Austrian painter and teacher, a key figure in the history of children's art education. He was born in Leitmeritz (now Litoměřice in the Czech Republic) and studied at the Academy in Vienna, the city where he spent most of his career (he was a member of the Vienna Sezession and of the Wiener Werkstätte). Initially he worked as a painter of portraits and genre scenes, but from 1897 he was primarily a teacher. In that year he founded a school called the Jugendkunstklasse (‘Children's art class’) for children from the age of three upwards, and in 1904 it was incorporated into the Vienna School of Arts and Crafts (Kunstgewerbeschule), where he taught until 1934 (Kokoschka was among his adult pupils). Cižek was the originator of the idea that children's art is a special branch of art (extending up to the age of about fourteen, after which he thought the freshness and spontaneity were lost): ‘People make a great mistake in thinking of child art merely as a step to adult art. It is a thing in itself, quite shut off and following its own laws, and not the laws of grown-ups.’ He regarded education as ‘growth and self-fulfilment’ and urged teachers to ‘Make your schools into gardens where flowers may grow as they grow in the garden of God’. His ideas became well known through lectures (he spoke at educational conferences in London in 1908 and Dresden in 1912) and through exhibitions of the work of his pupils, which he toured in England and the USA (these helped to popularize linocut as a technique specially suited to children). His work also helped to bring child art to the attention of avant-garde artists, among whom it had something of a vogue in the years immediately before the First World War. The first occasion on which children's art was shown alongside professional adult art was the Mostra d'Arte Libera in Milan in 1911 (the exhibition in which Futurist painting made its public debut); in 1912 Stieglitz held an exhibition of children's work in New York, and in the same year Kandinsky and Marc reproduced children's drawings in their Blaue Reiter Almanac.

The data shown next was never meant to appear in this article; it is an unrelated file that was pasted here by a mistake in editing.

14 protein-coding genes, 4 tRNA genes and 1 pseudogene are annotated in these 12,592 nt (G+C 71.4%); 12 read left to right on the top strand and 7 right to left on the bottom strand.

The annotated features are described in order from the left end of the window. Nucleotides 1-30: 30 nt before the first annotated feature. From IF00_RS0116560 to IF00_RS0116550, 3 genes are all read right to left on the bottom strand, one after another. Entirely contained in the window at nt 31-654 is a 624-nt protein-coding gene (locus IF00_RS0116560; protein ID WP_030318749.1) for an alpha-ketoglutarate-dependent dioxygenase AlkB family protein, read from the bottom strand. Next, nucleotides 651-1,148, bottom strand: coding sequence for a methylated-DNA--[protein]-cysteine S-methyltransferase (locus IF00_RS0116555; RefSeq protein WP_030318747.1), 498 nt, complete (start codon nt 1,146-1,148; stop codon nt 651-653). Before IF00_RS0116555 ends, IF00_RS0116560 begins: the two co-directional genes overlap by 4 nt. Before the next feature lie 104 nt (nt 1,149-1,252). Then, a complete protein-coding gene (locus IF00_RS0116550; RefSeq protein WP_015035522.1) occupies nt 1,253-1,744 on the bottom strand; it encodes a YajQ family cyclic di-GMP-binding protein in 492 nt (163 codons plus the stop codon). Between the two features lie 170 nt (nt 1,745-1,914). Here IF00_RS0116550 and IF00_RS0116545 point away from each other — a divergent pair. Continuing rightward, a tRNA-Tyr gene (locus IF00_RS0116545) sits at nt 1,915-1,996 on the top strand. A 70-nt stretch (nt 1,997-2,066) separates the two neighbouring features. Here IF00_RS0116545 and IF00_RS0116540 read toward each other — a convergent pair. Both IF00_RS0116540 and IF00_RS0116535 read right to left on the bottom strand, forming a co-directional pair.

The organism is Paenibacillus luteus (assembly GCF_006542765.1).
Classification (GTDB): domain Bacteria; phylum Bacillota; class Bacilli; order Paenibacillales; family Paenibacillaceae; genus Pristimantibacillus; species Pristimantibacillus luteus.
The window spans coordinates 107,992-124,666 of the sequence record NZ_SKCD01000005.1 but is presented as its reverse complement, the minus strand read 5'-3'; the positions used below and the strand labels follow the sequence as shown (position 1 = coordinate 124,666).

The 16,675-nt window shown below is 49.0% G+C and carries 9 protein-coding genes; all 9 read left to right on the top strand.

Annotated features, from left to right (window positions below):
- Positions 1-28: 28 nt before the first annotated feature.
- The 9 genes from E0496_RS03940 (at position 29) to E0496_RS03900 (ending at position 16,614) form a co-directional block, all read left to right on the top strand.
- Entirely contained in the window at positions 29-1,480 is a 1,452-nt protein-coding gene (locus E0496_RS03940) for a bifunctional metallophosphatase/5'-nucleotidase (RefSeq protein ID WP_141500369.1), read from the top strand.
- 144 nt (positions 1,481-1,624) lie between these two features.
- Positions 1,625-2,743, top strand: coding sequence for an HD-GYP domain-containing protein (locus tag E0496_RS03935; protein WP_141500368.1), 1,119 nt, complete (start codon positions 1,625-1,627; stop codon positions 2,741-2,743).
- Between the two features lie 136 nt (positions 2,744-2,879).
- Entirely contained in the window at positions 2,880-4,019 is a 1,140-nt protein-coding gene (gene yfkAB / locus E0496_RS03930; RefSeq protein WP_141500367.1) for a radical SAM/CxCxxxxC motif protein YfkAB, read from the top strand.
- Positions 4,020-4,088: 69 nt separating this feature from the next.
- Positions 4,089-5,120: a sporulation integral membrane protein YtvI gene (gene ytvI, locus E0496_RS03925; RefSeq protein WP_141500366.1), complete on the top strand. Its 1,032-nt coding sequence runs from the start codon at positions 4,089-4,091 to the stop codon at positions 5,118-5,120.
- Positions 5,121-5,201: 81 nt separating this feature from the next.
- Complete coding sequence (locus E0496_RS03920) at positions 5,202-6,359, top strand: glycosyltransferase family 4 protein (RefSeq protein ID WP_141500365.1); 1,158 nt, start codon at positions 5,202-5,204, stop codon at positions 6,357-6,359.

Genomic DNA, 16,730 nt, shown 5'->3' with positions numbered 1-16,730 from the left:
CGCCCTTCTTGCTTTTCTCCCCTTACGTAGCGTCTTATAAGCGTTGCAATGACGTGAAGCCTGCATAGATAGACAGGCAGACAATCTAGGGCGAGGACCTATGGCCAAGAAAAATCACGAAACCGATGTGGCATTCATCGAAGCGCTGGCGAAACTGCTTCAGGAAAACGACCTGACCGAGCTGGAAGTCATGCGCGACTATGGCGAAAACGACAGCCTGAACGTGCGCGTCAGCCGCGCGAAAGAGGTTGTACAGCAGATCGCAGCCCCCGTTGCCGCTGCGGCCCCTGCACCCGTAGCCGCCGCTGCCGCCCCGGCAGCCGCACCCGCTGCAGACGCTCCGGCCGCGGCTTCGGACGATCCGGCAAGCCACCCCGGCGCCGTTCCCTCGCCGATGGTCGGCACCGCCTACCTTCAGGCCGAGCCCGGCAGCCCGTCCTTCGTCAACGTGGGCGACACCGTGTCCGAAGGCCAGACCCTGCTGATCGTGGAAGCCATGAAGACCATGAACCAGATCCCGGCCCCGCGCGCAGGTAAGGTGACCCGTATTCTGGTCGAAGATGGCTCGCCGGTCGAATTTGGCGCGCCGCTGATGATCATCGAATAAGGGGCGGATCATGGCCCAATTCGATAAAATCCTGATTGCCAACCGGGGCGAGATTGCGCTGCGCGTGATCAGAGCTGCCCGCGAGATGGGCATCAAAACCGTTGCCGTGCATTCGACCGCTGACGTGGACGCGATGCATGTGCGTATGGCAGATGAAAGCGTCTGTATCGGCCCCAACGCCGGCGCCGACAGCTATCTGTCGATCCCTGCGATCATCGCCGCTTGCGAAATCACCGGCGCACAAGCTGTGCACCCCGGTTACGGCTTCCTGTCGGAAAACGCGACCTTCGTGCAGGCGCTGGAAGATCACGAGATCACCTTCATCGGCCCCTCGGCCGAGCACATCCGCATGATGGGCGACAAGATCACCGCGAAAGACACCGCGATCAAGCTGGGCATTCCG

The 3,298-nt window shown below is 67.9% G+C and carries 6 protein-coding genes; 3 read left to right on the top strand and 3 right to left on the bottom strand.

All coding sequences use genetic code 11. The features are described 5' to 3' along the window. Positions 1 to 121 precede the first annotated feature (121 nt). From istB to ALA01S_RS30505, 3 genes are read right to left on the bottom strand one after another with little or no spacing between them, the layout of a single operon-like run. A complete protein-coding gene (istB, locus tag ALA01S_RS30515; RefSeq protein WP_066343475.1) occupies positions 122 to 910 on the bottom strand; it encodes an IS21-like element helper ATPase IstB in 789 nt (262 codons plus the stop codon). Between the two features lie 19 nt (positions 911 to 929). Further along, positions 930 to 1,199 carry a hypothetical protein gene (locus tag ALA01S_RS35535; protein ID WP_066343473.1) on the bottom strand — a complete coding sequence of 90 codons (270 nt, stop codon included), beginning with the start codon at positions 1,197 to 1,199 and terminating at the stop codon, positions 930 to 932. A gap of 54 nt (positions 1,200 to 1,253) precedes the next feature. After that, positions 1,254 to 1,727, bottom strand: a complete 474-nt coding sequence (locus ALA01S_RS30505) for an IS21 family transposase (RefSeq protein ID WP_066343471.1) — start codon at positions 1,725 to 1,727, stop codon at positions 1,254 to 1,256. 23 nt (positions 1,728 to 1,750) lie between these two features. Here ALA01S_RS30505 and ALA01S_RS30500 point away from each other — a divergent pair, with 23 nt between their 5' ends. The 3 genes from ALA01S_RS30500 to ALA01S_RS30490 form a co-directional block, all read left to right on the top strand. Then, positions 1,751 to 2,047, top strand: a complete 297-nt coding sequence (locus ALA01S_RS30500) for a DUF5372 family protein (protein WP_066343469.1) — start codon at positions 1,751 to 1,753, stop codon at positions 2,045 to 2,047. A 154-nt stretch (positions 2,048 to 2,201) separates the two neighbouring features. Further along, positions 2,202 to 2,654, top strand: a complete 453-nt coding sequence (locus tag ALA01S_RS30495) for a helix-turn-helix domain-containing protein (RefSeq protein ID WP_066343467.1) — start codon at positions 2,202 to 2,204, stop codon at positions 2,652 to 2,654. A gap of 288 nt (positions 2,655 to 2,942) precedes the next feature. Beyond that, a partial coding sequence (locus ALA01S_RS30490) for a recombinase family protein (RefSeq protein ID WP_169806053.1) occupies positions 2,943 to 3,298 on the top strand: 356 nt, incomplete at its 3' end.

From A Dictionary of Modern and Contemporary Art in Oxford Reference.